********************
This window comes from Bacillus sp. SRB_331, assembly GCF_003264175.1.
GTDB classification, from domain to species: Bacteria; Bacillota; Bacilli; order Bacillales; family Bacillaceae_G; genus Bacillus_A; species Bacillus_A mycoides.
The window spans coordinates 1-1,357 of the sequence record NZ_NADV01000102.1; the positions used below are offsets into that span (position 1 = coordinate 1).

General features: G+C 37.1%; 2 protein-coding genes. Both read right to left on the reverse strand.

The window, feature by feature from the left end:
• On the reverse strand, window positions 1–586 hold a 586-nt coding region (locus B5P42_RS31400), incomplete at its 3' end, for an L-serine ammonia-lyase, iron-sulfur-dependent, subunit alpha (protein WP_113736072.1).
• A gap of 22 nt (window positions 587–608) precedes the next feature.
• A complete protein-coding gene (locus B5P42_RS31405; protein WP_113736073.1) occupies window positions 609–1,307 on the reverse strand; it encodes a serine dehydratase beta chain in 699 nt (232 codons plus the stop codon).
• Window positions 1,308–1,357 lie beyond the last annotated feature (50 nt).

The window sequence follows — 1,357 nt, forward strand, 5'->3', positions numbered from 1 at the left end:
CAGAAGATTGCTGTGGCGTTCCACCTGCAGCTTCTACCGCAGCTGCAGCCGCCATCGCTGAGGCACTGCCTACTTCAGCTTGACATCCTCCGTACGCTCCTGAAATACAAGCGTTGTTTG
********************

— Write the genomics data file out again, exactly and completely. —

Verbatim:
This window comes from Bacillus sp. SRB_331, assembly GCF_003264175.1.
GTDB classification, from domain to species: Bacteria; Bacillota; Bacilli; order Bacillales; family Bacillaceae_G; genus Bacillus_A; species Bacillus_A mycoides.
The window spans coordinates 1-1,357 of the sequence record NZ_NADV01000102.1; the positions used below are offsets into that span (position 1 = coordinate 1).

General features: G+C 37.1%; 2 protein-coding genes. Both read right to left on the reverse strand.

The window, feature by feature from the left end:
• On the reverse strand, window positions 1–586 hold a 586-nt coding region (locus B5P42_RS31400), incomplete at its 3' end, for an L-serine ammonia-lyase, iron-sulfur-dependent, subunit alpha (protein WP_113736072.1).
• A gap of 22 nt (window positions 587–608) precedes the next feature.
• A complete protein-coding gene (locus B5P42_RS31405; protein WP_113736073.1) occupies window positions 609–1,307 on the reverse strand; it encodes a serine dehydratase beta chain in 699 nt (232 codons plus the stop codon).
• Window positions 1,308–1,357 lie beyond the last annotated feature (50 nt).

The window sequence follows — 1,357 nt, forward strand, 5'->3', positions numbered from 1 at the left end:
CAGAAGATTGCTGTGGCGTTCCACCTGCAGCTTCTACCGCAGCTGCAGCCGCCATCGCTGAGGCACTGCCTACTTCAGCTTGACATCCTCCGTACGCTCCTGAAATACAAGCGTTGTTTG